Concerning all the chapters that are in the Rule that speak of mortal sins2 we shall at the chapter of Whitsuntide, God helping, with the counsel of the brothers, make such a chapter as this: If any brother, at the instigation of the enemy, sin mortally, let him be bound by obedience to have recourse to his guardian. And let all the brothers who know him to have sinned, not cause him shame or slander him, but let them have great mercy on him and keep very secret the sin of their brother, for they that are healthy need not a physician, but they that are ill.3 And let them be likewise bound by obedience to send him to his custos with a companion. And let the custos himself care for him mercifully as he himself would wish to be cared for by others if he were in a like situation.
[And if he should fall into any4 venial sin, let him confess to his brother priest, and if there be no priest there let him confess to his brother, until he shall find a priest who shall absolve him canonically, as has been said,]1 and let them have absolutely no power of enjoining other penance save only this: go and sin no more.2
In order that this writing may be able to be better observed, have it by thee until Whitsuntide: thou wilt be there with thy brothers. And these and all other things which are less in the Rule, thou shalt, the Lord God helping, take care to fulfil.
[1 ]It refers to “the chapters which speak of mortal sin” which are only found in the First Rule (see pp 37, 47, 53), and speaks of proposed changes in the Rule which could not, as is clear, have been made after November, 1223 In particular the subject of the tenth chapter of the new Rule discussed in the Chapter held at Portiuncula, June 11th of that year (see Spec Perf, ed Sabatier, c 1), is mentioned as not yet definitely settled
[2 ]See Quellen, etc, t XXII, p 547
[1 ]“ plus des objurgations et des reproches que des conseils”—Sabatier, Bartholi, p 120
[5 ]See his edition of Bartholi, pp 113-131.
[2 ]Hist Seraph, fol 177 v
[3 ]Fruct XXII, P 11, n 46 The part here given is that which Wadding exhibits as Epis VI M Sabatier is clearly mistaken in regarding these different abstracts of the letter published separately as so many complete epistles He says “ Frère Elie ne se corrigeant pas, le saint ne cessa pas de lui faire des recommendations identiques,” l. c., p. 119
[4 ]See Epis VIII This is a different and longer version than that given in the Conformities Wadding gives yet another abstract of the letter as Epis VII This he translated from the Spanish, though he confesses misgivings as to the authenticity of its form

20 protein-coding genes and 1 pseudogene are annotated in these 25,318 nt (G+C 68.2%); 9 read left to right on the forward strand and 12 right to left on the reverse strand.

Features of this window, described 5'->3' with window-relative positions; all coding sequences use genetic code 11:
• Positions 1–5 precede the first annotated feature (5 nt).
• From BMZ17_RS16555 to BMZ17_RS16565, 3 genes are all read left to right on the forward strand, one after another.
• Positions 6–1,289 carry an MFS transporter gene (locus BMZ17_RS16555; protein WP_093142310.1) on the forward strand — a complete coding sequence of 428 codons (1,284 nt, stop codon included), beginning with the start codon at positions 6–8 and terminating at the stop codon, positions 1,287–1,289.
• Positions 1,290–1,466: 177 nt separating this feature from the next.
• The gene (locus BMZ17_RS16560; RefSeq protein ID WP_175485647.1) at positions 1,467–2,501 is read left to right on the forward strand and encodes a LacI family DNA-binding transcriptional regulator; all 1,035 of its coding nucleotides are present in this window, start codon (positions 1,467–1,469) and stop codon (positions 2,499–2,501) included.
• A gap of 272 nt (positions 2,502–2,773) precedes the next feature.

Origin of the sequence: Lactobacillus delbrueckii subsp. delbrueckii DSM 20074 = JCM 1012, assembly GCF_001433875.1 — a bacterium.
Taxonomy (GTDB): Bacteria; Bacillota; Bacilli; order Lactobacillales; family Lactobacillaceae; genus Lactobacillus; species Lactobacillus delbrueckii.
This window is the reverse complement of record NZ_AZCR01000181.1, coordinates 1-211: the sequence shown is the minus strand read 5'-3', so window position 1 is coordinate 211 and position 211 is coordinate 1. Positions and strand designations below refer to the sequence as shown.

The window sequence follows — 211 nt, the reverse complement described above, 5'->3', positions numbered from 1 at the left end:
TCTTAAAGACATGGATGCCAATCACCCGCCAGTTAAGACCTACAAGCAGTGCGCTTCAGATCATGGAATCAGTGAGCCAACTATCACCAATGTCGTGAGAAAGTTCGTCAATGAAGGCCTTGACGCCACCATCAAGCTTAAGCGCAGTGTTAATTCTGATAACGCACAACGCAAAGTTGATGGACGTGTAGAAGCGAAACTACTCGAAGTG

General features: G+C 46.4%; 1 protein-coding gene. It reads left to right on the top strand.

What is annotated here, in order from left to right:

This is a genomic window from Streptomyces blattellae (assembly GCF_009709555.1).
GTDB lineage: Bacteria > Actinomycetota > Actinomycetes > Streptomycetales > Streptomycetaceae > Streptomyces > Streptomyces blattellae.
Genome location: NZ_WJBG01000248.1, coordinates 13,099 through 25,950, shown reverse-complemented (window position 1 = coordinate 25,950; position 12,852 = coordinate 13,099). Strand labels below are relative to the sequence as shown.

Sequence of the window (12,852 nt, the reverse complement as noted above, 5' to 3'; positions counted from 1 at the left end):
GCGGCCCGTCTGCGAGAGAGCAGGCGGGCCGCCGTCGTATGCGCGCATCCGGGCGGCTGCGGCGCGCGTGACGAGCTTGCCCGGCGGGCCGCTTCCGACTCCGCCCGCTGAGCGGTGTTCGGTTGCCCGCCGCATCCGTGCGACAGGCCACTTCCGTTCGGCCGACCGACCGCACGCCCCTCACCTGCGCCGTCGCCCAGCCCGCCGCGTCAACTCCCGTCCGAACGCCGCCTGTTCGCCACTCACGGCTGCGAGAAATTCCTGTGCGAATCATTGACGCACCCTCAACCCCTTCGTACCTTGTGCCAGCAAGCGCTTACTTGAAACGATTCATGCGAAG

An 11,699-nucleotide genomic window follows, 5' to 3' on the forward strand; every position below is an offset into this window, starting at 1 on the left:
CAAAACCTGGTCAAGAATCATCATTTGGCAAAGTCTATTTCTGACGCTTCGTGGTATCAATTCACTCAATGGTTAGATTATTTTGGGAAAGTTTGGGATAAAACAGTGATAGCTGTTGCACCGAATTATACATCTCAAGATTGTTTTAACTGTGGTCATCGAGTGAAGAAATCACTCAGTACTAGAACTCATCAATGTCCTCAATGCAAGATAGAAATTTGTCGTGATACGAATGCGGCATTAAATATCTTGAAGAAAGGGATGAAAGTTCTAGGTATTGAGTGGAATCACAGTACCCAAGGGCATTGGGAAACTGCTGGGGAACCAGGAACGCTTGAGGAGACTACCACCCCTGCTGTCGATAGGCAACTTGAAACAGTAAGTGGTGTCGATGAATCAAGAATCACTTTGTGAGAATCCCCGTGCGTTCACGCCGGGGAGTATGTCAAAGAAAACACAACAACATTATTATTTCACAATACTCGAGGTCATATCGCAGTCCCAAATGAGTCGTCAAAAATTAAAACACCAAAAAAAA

[6 ]See Frère Elie de Cortone, p 51, where the idea of abolishing penances is described as “so Franciscan”
[7 ]See “The Writings of St Francis,” in the Month, January, 1904, pp 161-164
[1 ]In 1899, after the Vatican MS 7650, and the Foligno codex See Epistola S Francisci ad ministrum generalem in sua forma authentica cum appendice de Fr Petro Catanii
[2 ]In 1900, after the Ognissanti MS See his Bartholi, p 113
[3 ]In 1900 See his Frère Elie de Cortone, p 50 seq
[4 ]This is the superscription of the Neapolitan MS According to the greater number of codices the letter is addressed “To Brother N Minister” The MSS of Foligno and St Isidore’s read “To Brother N Minister General,” and some Italian versions cited by M Sabatier (see Bartholi, p 121, note 1) add the name of Brother Elias (see also Rodolfo, l c, fol 177 v) The rubric in the second family of MSS already described (See Introd) reads simply “Letter which St Francis sent to the Minister General as to the way to be followed regarding brother subjects sinning mortally or venially” Wadding (Opusc, p 25, n 1) thinks the letter was addressed to Peter of Catana See Speculum Minorum, fol 218 v
[1 ]For the rendering of this doubtful passage et in hoc dilige cos ut velis quod sint meliores Christiani, I have translated the Latin text as given in the Isidorean MS 1/25, in the Conformities (fol 132, v), in Wadding’s edition (Epis VIII), and in that of Quaracchi (p 108) In the Ognissanti MS, however, this passage reads et non velis “and do not desire that they be better Christians” This reading has been followed by Fr Edouard d’Alençon and M Sabatier The latter thinks St Francis is here referring to ungrateful and recalcitrant lepers whom he was wont to call Christians But in that hypothesis the passage might be translated “and do not desire to make them better lepers!”
[2 ]Cod O for eremitorium reads meritorium But may not this very improbable reading be that most common thing in early MSS,—the slip of a copyist?
[3 ]Cod O omits the remainder of this sentence
[1 ]The Neapolitan MS for “appears” reads “sins”
[2 ]Chaps V, XIII, and XX of the first Rule (See above, pp 37, 47, and 53)
[3 ]See Matt 9 12
[4 ]Cod O. reads “another”
[1 ]In chap XX of the First Rule (see above, p 53) The passage enclosed in brackets is the part omitted by Wadding and those who have followed him
[2 ]See John 8 11